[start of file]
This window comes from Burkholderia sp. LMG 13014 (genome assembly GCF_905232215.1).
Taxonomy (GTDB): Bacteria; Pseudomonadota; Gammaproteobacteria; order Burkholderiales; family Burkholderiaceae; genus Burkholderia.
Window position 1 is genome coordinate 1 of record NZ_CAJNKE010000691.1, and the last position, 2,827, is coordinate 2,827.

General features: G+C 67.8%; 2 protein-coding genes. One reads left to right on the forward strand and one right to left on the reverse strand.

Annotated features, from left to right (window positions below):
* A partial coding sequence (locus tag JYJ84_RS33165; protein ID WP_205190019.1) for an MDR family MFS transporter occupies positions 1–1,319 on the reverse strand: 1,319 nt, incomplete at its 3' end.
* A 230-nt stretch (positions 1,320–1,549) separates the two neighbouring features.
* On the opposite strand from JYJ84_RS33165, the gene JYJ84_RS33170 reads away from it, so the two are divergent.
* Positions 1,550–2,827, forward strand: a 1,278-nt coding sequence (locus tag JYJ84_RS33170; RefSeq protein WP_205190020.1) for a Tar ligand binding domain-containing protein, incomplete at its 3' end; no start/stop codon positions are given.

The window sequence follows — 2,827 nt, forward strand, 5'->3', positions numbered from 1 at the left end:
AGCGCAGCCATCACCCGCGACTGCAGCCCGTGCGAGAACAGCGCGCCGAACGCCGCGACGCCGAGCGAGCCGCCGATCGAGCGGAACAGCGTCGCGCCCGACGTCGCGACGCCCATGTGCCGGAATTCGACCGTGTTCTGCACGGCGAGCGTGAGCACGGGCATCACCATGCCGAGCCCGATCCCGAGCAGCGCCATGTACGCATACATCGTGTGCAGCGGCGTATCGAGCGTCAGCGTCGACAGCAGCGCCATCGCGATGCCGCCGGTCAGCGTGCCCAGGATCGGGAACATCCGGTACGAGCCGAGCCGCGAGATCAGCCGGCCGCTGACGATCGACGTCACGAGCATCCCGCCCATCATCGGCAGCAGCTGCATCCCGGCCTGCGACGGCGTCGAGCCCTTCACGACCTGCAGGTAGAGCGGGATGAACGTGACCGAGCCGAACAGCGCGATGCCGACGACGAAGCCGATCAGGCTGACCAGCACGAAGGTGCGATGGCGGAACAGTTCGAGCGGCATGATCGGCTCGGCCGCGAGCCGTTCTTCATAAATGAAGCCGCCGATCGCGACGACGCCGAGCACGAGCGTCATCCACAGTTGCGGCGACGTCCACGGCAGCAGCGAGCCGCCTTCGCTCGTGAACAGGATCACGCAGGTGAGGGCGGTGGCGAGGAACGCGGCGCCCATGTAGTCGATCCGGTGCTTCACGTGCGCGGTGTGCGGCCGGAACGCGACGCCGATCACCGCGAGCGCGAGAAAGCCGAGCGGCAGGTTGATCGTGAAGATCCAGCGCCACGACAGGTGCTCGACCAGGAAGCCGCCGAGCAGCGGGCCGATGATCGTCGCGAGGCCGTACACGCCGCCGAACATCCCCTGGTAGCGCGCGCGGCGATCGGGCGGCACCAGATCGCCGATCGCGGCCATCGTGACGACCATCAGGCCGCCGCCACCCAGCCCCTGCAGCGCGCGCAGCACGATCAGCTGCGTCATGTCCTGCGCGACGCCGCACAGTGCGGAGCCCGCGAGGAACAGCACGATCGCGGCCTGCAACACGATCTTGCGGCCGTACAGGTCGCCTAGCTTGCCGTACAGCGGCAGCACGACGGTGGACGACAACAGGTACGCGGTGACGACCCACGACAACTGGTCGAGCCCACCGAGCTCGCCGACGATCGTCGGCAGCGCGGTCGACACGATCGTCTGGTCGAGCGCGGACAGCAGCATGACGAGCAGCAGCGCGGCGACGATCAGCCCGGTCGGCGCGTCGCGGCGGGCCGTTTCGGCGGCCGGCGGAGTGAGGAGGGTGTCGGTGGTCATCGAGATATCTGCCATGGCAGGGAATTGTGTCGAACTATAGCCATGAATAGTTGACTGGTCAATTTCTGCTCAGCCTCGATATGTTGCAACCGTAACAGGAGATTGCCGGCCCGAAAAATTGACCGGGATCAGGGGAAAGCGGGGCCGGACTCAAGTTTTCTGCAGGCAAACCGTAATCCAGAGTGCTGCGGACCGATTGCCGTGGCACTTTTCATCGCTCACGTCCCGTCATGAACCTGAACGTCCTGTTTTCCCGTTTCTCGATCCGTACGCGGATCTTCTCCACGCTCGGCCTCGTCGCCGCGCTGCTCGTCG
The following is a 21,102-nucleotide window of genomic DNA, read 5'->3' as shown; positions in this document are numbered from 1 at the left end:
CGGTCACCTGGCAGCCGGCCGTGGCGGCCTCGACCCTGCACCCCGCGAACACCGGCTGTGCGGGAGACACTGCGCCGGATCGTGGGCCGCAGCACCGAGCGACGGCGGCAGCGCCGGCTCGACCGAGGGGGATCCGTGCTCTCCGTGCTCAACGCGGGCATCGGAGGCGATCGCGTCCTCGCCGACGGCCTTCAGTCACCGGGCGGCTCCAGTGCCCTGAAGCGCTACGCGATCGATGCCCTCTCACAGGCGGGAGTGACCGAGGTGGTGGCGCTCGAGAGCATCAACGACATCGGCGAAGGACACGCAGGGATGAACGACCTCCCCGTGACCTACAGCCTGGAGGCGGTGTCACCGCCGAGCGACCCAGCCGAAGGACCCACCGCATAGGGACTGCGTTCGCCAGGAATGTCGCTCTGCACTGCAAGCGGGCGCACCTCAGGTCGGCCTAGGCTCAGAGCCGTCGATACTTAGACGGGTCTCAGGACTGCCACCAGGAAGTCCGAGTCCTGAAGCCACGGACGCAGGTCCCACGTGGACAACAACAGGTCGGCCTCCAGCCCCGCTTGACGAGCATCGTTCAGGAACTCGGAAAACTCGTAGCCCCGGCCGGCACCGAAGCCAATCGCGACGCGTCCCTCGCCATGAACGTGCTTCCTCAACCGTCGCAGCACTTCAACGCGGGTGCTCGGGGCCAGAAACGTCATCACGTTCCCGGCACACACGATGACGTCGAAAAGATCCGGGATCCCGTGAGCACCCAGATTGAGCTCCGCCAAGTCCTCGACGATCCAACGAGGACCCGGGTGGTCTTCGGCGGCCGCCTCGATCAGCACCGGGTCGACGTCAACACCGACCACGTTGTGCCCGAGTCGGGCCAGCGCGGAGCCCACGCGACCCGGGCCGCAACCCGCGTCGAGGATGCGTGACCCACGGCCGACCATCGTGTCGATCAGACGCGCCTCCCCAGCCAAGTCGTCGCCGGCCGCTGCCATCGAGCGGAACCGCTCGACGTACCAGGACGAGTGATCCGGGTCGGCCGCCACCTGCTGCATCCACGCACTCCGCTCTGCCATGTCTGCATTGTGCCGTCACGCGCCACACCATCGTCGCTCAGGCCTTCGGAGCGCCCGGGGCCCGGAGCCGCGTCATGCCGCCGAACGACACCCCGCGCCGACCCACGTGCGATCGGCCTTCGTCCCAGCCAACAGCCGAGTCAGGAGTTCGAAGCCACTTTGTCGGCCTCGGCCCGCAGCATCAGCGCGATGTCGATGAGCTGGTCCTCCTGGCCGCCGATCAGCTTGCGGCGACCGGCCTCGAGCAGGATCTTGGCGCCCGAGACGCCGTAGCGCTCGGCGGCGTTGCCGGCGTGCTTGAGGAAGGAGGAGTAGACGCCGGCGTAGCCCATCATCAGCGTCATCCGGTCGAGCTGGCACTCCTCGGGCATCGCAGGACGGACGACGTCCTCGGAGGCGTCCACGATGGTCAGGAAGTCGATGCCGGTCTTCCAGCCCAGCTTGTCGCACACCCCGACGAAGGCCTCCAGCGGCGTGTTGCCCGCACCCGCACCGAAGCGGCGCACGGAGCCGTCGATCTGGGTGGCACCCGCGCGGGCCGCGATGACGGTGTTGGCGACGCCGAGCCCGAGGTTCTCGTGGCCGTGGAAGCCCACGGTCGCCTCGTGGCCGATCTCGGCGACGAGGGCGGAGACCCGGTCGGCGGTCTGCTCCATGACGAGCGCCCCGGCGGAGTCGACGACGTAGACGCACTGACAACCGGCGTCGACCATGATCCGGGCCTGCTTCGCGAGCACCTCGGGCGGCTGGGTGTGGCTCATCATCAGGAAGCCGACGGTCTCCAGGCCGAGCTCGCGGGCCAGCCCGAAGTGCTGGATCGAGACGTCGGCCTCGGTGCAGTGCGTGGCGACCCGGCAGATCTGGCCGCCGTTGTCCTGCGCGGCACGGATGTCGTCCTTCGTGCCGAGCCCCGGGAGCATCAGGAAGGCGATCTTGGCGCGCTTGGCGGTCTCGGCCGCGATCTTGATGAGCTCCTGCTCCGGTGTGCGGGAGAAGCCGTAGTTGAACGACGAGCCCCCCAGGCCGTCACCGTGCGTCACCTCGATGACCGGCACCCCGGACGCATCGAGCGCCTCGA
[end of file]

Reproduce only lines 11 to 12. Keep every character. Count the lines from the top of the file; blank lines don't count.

AGCGCAGCCATCACCCGCGACTGCAGCCCGTGCGAGAACAGCGCGCCGAACGCCGCGACGCCGAGCGAGCCGCCGATCGAGCGGAACAGCGTCGCGCCCGACGTCGCGACGCCCATGTGCCGGAATTCGACCGTGTTCTGCACGGCGAGCGTGAGCACGGGCATCACCATGCCGAGCCCGATCCCGAGCAGCGCCATGTACGCATACATCGTGTGCAGCGGCGTATCGAGCGTCAGCGTCGACAGCAGCGCCATCGCGATGCCGCCGGTCAGCGTGCCCAGGATCGGGAACATCCGGTACGAGCCGAGCCGCGAGATCAGCCGGCCGCTGACGATCGACGTCACGAGCATCCCGCCCATCATCGGCAGCAGCTGCATCCCGGCCTGCGACGGCGTCGAGCCCTTCACGACCTGCAGGTAGAGCGGGATGAACGTGACCGAGCCGAACAGCGCGATGCCGACGACGAAGCCGATCAGGCTGACCAGCACGAAGGTGCGATGGCGGAACAGTTCGAGCGGCATGATCGGCTCGGCCGCGAGCCGTTCTTCATAAATGAAGCCGCCGATCGCGACGACGCCGAGCACGAGCGTCATCCACAGTTGCGGCGACGTCCACGGCAGCAGCGAGCCGCCTTCGCTCGTGAACAGGATCACGCAGGTGAGGGCGGTGGCGAGGAACGCGGCGCCCATGTAGTCGATCCGGTGCTTCACGTGCGCGGTGTGCGGCCGGAACGCGACGCCGATCACCGCGAGCGCGAGAAAGCCGAGCGGCAGGTTGATCGTGAAGATCCAGCGCCACGACAGGTGCTCGACCAGGAAGCCGCCGAGCAGCGGGCCGATGATCGTCGCGAGGCCGTACACGCCGCCGAACATCCCCTGGTAGCGCGCGCGGCGATCGGGCGGCACCAGATCGCCGATCGCGGCCATCGTGACGACCATCAGGCCGCCGCCACCCAGCCCCTGCAGCGCGCGCAGCACGATCAGCTGCGTCATGTCCTGCGCGACGCCGCACAGTGCGGAGCCCGCGAGGAACAGCACGATCGCGGCCTGCAACACGATCTTGCGGCCGTACAGGTCGCCTAGCTTGCCGTACAGCGGCAGCACGACGGTGGACGACAACAGGTACGCGGTGACGACCCACGACAACTGGTCGAGCCCACCGAGCTCGCCGACGATCGTCGGCAGCGCGGTCGACACGATCGTCTGGTCGAGCGCGGACAGCAGCATGACGAGCAGCAGCGCGGCGACGATCAGCCCGGTCGGCGCGTCGCGGCGGGCCGTTTCGGCGGCCGGCGGAGTGAGGAGGGTGTCGGTGGTCATCGAGATATCTGCCATGGCAGGGAATTGTGTCGAACTATAGCCATGAATAGTTGACTGGTCAATTTCTGCTCAGCCTCGATATGTTGCAACCGTAACAGGAGATTGCCGGCCCGAAAAATTGACCGGGATCAGGGGAAAGCGGGGCCGGACTCAAGTTTTCTGCAGGCAAACCGTAATCCAGAGTGCTGCGGACCGATTGCCGTGGCACTTTTCATCGCTCACGTCCCGTCATGAACCTGAACGTCCTGTTTTCCCGTTTCTCGATCCGTACGCGGATCTTCTCCACGCTCGGCCTCGTCGCCGCGCTGCTCGTCG
The following is a 21,102-nucleotide window of genomic DNA, read 5'->3' as shown; positions in this document are numbered from 1 at the left end: